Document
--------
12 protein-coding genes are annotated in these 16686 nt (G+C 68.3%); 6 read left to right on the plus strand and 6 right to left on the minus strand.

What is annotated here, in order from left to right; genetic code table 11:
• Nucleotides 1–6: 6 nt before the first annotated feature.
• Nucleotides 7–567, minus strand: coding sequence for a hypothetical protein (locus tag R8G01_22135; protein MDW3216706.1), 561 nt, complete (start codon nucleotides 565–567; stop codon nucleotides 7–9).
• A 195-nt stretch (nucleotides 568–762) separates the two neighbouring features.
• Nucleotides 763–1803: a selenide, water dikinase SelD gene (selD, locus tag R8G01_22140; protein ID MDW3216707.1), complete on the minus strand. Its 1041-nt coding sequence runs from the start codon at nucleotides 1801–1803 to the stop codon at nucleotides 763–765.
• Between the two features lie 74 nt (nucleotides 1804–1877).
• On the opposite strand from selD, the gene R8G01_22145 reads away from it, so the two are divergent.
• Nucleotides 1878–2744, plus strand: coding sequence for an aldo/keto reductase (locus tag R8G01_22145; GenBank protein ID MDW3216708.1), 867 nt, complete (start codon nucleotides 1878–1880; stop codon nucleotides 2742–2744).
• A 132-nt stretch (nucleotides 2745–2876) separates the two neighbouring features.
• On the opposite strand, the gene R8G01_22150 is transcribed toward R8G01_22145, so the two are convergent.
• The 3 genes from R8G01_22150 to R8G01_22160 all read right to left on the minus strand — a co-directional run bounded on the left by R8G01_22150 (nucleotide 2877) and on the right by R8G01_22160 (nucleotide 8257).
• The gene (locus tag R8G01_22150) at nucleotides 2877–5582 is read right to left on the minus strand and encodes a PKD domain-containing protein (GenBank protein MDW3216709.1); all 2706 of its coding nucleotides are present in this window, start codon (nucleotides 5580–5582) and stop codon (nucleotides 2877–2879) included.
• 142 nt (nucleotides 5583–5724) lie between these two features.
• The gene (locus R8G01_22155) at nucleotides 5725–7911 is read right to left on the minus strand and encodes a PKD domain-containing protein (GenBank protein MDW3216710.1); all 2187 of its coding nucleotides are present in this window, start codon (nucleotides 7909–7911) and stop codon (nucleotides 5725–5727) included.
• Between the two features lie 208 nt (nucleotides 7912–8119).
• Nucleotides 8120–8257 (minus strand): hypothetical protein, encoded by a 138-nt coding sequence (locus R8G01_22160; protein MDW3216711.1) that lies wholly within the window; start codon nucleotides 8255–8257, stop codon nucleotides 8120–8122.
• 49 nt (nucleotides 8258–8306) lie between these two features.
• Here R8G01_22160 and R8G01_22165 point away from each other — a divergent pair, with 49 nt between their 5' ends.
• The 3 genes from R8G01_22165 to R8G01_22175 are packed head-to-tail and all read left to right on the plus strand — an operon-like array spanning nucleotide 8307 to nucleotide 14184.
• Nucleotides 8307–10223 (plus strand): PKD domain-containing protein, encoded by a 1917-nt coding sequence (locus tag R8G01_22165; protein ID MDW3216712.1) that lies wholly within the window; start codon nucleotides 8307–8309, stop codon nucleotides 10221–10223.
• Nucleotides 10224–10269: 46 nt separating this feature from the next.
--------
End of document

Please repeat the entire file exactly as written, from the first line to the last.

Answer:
12 protein-coding genes are annotated in these 16686 nt (G+C 68.3%); 6 read left to right on the plus strand and 6 right to left on the minus strand.

What is annotated here, in order from left to right; genetic code table 11:
• Nucleotides 1–6: 6 nt before the first annotated feature.
• Nucleotides 7–567, minus strand: coding sequence for a hypothetical protein (locus tag R8G01_22135; protein MDW3216706.1), 561 nt, complete (start codon nucleotides 565–567; stop codon nucleotides 7–9).
• A 195-nt stretch (nucleotides 568–762) separates the two neighbouring features.
• Nucleotides 763–1803: a selenide, water dikinase SelD gene (selD, locus tag R8G01_22140; protein ID MDW3216707.1), complete on the minus strand. Its 1041-nt coding sequence runs from the start codon at nucleotides 1801–1803 to the stop codon at nucleotides 763–765.
• Between the two features lie 74 nt (nucleotides 1804–1877).
• On the opposite strand from selD, the gene R8G01_22145 reads away from it, so the two are divergent.
• Nucleotides 1878–2744, plus strand: coding sequence for an aldo/keto reductase (locus tag R8G01_22145; GenBank protein ID MDW3216708.1), 867 nt, complete (start codon nucleotides 1878–1880; stop codon nucleotides 2742–2744).
• A 132-nt stretch (nucleotides 2745–2876) separates the two neighbouring features.
• On the opposite strand, the gene R8G01_22150 is transcribed toward R8G01_22145, so the two are convergent.
• The 3 genes from R8G01_22150 to R8G01_22160 all read right to left on the minus strand — a co-directional run bounded on the left by R8G01_22150 (nucleotide 2877) and on the right by R8G01_22160 (nucleotide 8257).
• The gene (locus tag R8G01_22150) at nucleotides 2877–5582 is read right to left on the minus strand and encodes a PKD domain-containing protein (GenBank protein MDW3216709.1); all 2706 of its coding nucleotides are present in this window, start codon (nucleotides 5580–5582) and stop codon (nucleotides 2877–2879) included.
• 142 nt (nucleotides 5583–5724) lie between these two features.
• The gene (locus R8G01_22155) at nucleotides 5725–7911 is read right to left on the minus strand and encodes a PKD domain-containing protein (GenBank protein MDW3216710.1); all 2187 of its coding nucleotides are present in this window, start codon (nucleotides 7909–7911) and stop codon (nucleotides 5725–5727) included.
• Between the two features lie 208 nt (nucleotides 7912–8119).
• Nucleotides 8120–8257 (minus strand): hypothetical protein, encoded by a 138-nt coding sequence (locus R8G01_22160; protein MDW3216711.1) that lies wholly within the window; start codon nucleotides 8255–8257, stop codon nucleotides 8120–8122.
• 49 nt (nucleotides 8258–8306) lie between these two features.
• Here R8G01_22160 and R8G01_22165 point away from each other — a divergent pair, with 49 nt between their 5' ends.
• The 3 genes from R8G01_22165 to R8G01_22175 are packed head-to-tail and all read left to right on the plus strand — an operon-like array spanning nucleotide 8307 to nucleotide 14184.
• Nucleotides 8307–10223 (plus strand): PKD domain-containing protein, encoded by a 1917-nt coding sequence (locus tag R8G01_22165; protein ID MDW3216712.1) that lies wholly within the window; start codon nucleotides 8307–8309, stop codon nucleotides 10221–10223.
• Nucleotides 10224–10269: 46 nt separating this feature from the next.